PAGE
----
Wait?!? Girls Guides ARE adventurous!

29 AUGUST 2023
Girl Guides offers an array of adventurous activities, and we know adventure and outdoor education are at the heat of what we do. Let’s celebrate that! 

A recent article in the Sydney Morning Herald  positioned Girl Guides as a foil to Scouts. At Girl Guides, we don’t view Scouts as a competitor, but as a peer and a collaborator in the Youth Organisation sector. 

Reflecting on the misrepresentation in this article, Girl Guides NSW, ACT & NT got to thinking about how we better raise our public profile concerning all things Guiding, and why there’s space in the world for Guides and Scouts! 

Top 5 Reasons that Guides and Scouts coexist in collaboration and friendship

  1. Many Members join both organisations
  2. Many Members of both Guides and Scouts engage across the movements in the spirit of friendship, with a shared purpose to make a difference in the world and develop young people 
  3. Girl Guides has established relationships with Scouts at all levels – from local to global. Girl Guides and Scouts participate and collaborate in countless activities together, such as service initiatives like Clean Up Australia Day, or the many creative pursuits of Gang Shows, a type of variety theatre, or in adventurous activities including hiking and camping
  4. Guides and Scouts maintain positive relationships at governance levels. Our international bodies the World Association of Girl Guides and Girl Scouts (WAGGGS ) and the World Organisation of the Scout Movement (WOSM), together with The Duke of Edinburgh’s International Award join the Big 6 Youth Organisations globally
  5. Girl Guides NSW, ACT & NT’s State Commissioner Emily Milton Smith serves on the Branch Council of Scouts NSW, a role she undertakes in recognition of the history and values our two movements share.  

Did you know that you can complete the Duke of Edinburgh’s International Award though Girl Guides? 

Girl Guides NSW, ACT & NT not only deliver The Duke of Ed, but we were the organisation that had the first young woman in Australia to finish her Gold Award! 

State Commissioner Emily Milton Smith is a Member of the International Council of The Duke of Edinburgh’s International Award, elected as one of eight young people from around the world.
Girl Guides also holds a special distinction with The Duke of Edinburgh’s International Award as the first organisation to provide the program to girls and young women in Australia. The Award was first introduced in Australia in 1959 and was delivered at two of the largest private schools – exclusively for boys. In 1964, the first young woman in Australia achieved her Gold Award – the highest level of The Duke of Edinburgh’s International Award (the Award). She was a Girl Guide and completed the Award through Girl Guides NSW, ACT & NT (when it was then just Girl Guides NSW). 
We are proud of this history – where we have been at the forefront of gender equality - and proud to continue to deliver the Award to girls and young women in Girl Guides, while offering opportunities for other young women who are doing The Duke of Ed and who are not yet Guides to complete activities through Girl Guides, such as volunteering with our Girl Guide Units.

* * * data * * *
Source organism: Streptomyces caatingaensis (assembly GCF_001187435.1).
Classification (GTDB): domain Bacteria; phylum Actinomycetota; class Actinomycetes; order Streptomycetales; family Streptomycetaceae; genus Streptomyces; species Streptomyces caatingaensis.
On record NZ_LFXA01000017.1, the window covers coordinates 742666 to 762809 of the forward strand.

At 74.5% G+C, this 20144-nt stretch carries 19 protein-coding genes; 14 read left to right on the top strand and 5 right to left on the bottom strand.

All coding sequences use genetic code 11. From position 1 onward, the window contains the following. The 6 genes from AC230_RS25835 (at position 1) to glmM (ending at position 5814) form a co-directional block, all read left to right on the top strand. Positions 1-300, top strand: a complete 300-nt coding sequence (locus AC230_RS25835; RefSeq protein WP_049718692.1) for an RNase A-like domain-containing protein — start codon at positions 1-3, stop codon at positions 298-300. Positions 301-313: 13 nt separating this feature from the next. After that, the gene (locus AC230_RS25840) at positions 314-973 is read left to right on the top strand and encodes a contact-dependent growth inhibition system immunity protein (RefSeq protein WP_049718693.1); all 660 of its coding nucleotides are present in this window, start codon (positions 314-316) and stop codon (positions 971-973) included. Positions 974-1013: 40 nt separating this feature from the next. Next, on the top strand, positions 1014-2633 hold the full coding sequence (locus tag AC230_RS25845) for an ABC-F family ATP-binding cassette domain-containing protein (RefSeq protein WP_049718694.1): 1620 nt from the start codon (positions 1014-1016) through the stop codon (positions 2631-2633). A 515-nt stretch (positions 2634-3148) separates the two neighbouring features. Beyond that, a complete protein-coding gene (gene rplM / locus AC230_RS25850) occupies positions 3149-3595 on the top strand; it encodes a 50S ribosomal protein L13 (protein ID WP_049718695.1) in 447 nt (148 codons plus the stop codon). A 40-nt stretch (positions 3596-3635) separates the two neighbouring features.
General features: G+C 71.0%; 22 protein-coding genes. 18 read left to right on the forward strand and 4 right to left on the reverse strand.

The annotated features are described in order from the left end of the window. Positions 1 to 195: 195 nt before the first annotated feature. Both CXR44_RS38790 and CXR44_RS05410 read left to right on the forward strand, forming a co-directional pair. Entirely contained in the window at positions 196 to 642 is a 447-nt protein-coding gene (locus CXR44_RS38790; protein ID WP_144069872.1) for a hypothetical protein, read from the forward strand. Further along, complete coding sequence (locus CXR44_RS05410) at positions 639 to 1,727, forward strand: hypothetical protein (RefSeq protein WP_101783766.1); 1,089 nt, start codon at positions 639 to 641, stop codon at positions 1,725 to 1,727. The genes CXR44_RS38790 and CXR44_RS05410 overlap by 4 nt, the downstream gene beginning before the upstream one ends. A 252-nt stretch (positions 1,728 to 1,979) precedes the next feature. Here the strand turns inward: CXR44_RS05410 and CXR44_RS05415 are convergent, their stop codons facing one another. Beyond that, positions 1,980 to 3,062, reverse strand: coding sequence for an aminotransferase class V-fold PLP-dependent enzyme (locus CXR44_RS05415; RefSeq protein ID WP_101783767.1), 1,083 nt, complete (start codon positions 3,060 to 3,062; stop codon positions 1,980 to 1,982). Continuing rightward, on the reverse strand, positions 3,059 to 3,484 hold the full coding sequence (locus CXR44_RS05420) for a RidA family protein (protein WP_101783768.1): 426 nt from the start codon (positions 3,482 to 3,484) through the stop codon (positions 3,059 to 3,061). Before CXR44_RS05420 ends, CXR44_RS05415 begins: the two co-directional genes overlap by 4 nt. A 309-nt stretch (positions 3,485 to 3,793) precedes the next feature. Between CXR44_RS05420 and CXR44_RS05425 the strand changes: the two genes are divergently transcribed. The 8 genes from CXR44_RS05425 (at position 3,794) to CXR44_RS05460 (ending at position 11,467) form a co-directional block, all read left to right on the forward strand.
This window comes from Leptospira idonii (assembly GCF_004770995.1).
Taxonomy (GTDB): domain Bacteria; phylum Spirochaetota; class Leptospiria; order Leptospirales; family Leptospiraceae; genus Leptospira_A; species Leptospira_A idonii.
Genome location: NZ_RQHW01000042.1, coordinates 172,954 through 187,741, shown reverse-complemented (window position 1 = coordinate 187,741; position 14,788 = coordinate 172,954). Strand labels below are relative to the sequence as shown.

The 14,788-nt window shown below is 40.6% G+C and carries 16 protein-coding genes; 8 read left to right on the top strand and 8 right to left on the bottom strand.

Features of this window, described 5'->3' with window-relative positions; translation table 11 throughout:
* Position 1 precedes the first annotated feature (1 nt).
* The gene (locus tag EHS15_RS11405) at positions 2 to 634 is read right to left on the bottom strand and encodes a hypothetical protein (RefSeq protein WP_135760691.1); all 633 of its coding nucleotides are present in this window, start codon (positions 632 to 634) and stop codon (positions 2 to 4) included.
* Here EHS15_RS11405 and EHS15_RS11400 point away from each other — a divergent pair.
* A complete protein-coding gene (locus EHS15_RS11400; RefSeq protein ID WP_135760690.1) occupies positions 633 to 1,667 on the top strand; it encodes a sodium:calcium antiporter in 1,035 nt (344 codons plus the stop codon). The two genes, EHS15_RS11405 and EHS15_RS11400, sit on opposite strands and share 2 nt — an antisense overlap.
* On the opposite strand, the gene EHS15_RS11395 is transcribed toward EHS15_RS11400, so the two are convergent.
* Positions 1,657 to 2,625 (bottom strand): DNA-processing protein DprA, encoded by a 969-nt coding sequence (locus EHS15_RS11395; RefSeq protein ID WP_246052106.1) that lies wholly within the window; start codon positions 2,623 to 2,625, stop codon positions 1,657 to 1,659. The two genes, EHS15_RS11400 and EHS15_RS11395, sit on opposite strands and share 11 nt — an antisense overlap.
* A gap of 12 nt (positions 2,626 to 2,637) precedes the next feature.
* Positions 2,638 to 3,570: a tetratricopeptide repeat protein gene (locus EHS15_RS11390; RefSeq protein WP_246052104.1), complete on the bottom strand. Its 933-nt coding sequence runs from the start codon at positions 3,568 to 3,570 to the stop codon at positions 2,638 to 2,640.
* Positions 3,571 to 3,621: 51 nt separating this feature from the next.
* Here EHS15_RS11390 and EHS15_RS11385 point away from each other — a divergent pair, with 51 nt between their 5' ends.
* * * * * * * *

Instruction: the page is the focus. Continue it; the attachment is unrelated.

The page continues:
The Duke of Edinburgh’s International Award is not an exclusive benefit to Scouting, and it can and is achieved through Girl Guides. The various sections of the Award, which include Voluntary Service, Physical Recreation, Skills, and Adventurous Journeys, as well as the Gold Residential Project for the Gold Award, align seamlessly with the ethos and programming of Girl Guides. The Award as delivered by Girl Guides enables our Members to challenge themselves further, discover new skills and experiences and cultivate a sense of responsibility to their community.

So…are Girl Guides adventurous?

You decide—well, the girls do the deciding. Girl Guiding offers a unique experience designed specifically for girls and young women. This girl-centred environment fosters a safe, empowering space where girls can feel confident to express themselves, take risks and lead. The girl-led nature of Girl Guides ensures they are always at the centre of their own growth and learning experiences. 
There is a recurrent misconception Girl Guides is primarily just about ‘domestic’ activities like sewing, cooking, and being a good hostess. This couldn’t be further from the truth. It’s a harmful stereotype about a girls and women-centric space. 
Girl Guides promotes a broad array of adventurous activities, which develop leadership skills, resilience, confidence, and teamwork. From abseiling to archery, camping to canyoning to canoeing, hiking to horse riding to international experiences. With a largest portion of our Youth Membership in primary school, for many girls, Girl Guiding is their first experience of camping. It’s adventure – tailored to our Members’ need. The experiences offered by Girl Guides are diverse and comprehensive. 
In January this year, over 530 Members of Girl Guides NSW, ACT & NT travelled to Victoria for a National Jamboree held in Ballarat, which showcased the adventurous stock of Girl Guiding. In September 2025, Girl Guides NSW, ACT & NT will host the next Australian Jamboree in the North Coast of NSW where we hope to welcome more than 2,000 Girl Guides to this beautiful part of the world. 
While both Scouting and Girl Guides offer valuable experiences, we shouldn't underestimate the unique benefits and opportunities presented by Girl Guides. It's not a question of which is 'better' or 'more adventurous', rather it's about what environment and experience resonates more with the individual girl and supports her in the most fulfilling way possible. 
Find out more about fun, friendship, and adventure at Girl Guides at joinguides.com.au  or join the conversation on our socials @girlguidesnswactnt.

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